Coaching has become a staple of the modern organizational landscape. Indeed, there has been unparalleled interest in coaching the last several years, and it has been used a lot. Survey data from the Society of Human Resource Management has shown that 88% of European companies and 70% of Australian companies report using some form of coaching within their organizations. This 2005 survey of about 250 human resource managers found that 55% of organizations use formal coaching as an employee development method.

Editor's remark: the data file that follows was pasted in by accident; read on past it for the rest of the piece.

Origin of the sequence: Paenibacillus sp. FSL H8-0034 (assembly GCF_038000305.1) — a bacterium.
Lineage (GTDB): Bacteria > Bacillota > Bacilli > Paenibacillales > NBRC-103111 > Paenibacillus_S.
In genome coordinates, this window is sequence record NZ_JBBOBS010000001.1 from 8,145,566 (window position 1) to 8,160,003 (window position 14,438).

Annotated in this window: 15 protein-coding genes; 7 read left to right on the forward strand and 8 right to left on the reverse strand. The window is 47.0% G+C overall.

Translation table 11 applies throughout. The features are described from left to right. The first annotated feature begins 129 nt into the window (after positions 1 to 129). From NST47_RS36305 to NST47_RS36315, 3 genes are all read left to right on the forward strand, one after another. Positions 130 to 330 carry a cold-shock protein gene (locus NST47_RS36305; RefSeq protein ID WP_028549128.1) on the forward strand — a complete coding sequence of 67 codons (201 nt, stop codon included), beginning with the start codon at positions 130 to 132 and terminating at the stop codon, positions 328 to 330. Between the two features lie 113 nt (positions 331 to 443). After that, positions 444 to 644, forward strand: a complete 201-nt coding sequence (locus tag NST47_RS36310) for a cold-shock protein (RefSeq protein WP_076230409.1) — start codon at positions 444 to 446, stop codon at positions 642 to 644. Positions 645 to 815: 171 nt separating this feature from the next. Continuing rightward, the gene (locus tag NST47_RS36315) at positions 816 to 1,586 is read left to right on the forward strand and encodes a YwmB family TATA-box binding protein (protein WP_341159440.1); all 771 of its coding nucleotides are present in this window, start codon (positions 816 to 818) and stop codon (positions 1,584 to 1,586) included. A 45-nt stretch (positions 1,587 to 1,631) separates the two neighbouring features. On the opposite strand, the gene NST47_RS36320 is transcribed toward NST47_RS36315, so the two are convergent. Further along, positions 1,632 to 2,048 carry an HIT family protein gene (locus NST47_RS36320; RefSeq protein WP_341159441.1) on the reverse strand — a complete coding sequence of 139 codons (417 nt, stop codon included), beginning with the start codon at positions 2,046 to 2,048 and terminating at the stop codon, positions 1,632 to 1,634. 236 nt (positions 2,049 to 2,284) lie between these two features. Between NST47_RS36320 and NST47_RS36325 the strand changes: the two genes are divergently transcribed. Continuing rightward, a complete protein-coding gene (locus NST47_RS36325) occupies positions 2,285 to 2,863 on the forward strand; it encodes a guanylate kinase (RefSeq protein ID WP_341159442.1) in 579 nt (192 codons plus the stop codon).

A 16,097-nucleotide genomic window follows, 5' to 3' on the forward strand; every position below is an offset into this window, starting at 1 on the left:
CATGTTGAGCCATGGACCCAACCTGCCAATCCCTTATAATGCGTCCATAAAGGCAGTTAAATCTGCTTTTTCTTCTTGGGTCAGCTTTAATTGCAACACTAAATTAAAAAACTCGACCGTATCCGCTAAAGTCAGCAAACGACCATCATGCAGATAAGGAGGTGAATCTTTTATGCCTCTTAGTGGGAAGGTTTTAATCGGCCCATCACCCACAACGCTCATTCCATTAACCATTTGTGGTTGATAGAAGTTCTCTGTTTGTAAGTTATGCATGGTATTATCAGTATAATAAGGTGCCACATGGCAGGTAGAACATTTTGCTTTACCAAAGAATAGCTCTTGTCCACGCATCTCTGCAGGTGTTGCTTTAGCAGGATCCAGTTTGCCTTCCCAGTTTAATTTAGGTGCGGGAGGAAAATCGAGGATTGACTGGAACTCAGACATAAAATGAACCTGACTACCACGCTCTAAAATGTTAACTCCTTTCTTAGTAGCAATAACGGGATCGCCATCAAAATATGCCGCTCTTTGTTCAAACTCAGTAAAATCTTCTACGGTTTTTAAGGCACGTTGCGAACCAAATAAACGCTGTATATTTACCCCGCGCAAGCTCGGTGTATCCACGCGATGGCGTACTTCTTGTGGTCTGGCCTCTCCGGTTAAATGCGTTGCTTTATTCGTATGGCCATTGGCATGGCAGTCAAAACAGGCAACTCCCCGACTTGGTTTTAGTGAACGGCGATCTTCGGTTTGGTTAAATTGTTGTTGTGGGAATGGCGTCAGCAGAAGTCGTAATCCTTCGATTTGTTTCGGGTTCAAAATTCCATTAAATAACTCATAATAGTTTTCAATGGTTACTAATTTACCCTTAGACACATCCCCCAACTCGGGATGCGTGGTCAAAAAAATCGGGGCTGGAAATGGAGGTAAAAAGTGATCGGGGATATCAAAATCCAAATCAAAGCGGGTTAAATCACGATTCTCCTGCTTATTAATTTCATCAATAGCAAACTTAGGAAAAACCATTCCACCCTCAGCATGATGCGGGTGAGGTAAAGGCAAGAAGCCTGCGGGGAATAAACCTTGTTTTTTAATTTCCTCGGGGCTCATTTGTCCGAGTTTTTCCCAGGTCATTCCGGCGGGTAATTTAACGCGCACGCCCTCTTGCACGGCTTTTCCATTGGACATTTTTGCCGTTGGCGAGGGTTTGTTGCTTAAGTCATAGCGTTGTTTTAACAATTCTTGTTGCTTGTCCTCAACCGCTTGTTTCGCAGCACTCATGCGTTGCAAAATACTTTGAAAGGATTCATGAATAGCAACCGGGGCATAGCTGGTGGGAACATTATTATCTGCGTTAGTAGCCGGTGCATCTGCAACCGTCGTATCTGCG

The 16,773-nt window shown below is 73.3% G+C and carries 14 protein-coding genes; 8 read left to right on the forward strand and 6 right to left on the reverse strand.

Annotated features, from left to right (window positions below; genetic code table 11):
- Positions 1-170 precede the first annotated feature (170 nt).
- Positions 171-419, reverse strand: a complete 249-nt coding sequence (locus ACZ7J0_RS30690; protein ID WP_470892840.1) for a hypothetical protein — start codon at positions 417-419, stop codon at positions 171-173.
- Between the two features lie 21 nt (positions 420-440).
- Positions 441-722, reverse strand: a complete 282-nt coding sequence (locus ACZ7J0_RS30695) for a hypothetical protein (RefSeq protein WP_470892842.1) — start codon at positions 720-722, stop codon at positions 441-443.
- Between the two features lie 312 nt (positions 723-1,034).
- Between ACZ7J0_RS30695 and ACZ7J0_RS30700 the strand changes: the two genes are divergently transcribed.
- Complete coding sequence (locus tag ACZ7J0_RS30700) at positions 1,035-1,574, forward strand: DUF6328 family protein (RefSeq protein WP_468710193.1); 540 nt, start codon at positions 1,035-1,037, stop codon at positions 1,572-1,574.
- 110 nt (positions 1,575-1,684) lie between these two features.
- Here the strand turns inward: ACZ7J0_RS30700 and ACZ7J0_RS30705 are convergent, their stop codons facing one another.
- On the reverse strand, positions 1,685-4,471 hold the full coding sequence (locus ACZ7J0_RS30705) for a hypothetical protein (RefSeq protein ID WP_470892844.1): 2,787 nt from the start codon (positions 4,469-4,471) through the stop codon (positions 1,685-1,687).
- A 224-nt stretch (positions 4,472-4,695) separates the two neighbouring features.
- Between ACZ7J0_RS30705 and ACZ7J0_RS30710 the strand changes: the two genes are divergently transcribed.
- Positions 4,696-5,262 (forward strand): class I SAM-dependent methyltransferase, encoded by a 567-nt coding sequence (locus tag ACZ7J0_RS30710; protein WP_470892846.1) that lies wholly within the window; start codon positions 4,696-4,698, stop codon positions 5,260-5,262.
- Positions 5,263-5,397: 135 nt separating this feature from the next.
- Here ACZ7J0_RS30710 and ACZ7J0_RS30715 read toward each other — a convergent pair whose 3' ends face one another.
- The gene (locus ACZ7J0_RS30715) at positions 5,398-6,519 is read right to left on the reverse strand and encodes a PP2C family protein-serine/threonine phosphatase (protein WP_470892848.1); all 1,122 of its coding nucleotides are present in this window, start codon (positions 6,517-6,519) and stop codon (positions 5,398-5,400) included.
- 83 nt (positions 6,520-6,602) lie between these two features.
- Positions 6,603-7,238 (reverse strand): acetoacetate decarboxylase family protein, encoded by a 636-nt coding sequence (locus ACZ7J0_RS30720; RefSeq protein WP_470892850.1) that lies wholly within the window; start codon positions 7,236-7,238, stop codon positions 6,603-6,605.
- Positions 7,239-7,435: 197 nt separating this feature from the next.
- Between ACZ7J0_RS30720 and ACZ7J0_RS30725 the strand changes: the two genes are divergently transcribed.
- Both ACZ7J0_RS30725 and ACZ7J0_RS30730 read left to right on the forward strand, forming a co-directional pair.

Not surprisingly, there has been a lot of attention on determining the return on investment (ROI) for coaching. One of the first studies by Manchester Consulting Group in the UK surveyed 100 Fortune 500 executives, and reported a ROI of almost six times the initial program cost. In 2009, the International Coaching Federation found that the median ROI for participating organizations was seven times’ their initial investment. Another impressive finding was that 96.2% of survey respondents said they would repeat the coaching engagement experience.